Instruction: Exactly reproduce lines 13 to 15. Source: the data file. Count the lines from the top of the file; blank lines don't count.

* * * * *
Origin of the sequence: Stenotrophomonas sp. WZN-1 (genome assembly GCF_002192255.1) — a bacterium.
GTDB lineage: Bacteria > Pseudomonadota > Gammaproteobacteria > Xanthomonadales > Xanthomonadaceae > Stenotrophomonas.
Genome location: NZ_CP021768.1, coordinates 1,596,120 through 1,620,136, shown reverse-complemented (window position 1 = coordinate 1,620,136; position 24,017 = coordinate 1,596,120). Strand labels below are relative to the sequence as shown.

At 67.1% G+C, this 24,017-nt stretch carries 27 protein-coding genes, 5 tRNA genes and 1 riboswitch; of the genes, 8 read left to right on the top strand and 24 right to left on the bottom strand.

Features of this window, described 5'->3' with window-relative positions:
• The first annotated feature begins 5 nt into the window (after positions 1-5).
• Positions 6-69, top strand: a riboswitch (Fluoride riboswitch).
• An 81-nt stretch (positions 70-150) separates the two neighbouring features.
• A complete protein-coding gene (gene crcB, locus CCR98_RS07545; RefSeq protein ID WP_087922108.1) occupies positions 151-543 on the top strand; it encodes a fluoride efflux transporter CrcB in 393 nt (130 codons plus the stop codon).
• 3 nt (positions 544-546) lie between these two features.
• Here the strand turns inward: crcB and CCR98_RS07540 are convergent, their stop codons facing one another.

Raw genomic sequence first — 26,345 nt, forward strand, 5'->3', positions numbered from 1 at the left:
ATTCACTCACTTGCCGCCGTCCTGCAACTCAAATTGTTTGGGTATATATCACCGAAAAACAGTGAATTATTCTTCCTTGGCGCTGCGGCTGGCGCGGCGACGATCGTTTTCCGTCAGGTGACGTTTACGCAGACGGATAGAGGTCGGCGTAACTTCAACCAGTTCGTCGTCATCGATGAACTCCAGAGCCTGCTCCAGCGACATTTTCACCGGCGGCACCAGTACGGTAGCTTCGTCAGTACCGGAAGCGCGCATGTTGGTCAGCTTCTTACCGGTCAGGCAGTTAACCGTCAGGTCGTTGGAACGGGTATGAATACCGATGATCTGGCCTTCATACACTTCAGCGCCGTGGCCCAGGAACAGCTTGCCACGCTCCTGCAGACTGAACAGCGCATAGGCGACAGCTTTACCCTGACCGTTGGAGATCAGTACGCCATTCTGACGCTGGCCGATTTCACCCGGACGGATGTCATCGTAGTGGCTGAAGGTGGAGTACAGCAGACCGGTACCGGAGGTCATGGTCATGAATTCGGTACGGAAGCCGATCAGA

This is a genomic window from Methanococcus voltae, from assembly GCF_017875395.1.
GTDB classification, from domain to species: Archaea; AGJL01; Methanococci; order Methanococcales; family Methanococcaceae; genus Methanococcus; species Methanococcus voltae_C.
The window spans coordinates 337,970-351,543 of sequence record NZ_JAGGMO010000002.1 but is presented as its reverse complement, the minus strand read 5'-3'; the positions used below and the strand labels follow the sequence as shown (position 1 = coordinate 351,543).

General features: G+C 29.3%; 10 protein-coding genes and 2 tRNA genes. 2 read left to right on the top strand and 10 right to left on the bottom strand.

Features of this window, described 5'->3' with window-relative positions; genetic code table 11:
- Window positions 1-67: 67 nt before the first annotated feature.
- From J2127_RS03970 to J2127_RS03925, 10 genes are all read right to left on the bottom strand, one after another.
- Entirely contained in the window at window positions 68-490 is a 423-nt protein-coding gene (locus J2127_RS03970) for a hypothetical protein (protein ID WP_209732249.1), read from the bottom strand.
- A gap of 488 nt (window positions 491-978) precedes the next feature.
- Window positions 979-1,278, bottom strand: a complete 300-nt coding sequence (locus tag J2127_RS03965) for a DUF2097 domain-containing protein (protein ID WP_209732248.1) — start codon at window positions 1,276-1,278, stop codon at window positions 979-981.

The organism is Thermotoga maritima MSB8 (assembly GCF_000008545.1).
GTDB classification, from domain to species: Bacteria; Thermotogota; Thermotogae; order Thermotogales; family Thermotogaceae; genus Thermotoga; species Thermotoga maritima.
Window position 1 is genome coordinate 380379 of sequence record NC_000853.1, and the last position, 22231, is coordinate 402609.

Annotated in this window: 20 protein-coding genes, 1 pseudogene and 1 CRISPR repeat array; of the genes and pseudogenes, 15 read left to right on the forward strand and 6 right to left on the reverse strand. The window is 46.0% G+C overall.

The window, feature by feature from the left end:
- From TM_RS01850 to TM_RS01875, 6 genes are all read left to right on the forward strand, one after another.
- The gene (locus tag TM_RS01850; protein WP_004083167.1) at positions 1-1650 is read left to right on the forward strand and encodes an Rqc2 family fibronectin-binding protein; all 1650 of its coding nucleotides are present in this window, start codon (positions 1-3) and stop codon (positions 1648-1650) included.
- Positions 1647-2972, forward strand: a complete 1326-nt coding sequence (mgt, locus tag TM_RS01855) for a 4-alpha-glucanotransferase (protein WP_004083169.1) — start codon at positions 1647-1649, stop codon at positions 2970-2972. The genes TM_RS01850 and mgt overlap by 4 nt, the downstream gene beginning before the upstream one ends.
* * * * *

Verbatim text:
ATTCACTCACTTGCCGCCGTCCTGCAACTCAAATTGTTTGGGTATATATCACCGAAAAACAGTGAATTATTCTTCCTTGGCGCTGCGGCTGGCGCGGCGACGATCGTTTTCCGTCAGGTGACGTTTACGCAGACGGATAGAGGTCGGCGTAACTTCAACCAGTTCGTCGTCATCGATGAACTCCAGAGCCTGCTCCAGCGACATTTTCACCGGCGGCACCAGTACGGTAGCTTCGTCAGTACCGGAAGCGCGCATGTTGGTCAGCTTCTTACCGGTCAGGCAGTTAACCGTCAGGTCGTTGGAACGGGTATGAATACCGATGATCTGGCCTTCATACACTTCAGCGCCGTGGCCCAGGAACAGCTTGCCACGCTCCTGCAGACTGAACAGCGCATAGGCGACAGCTTTACCCTGACCGTTGGAGATCAGTACGCCATTCTGACGCTGGCCGATTTCACCCGGACGGATGTCATCGTAGTGGCTGAAGGTGGAGTACAGCAGACCGGTACCGGAGGTCATGGTCATGAATTCGGTACGGAAGCCGATCAGA

This is a genomic window from Methanococcus voltae, from assembly GCF_017875395.1.
GTDB classification, from domain to species: Archaea; AGJL01; Methanococci; order Methanococcales; family Methanococcaceae; genus Methanococcus; species Methanococcus voltae_C.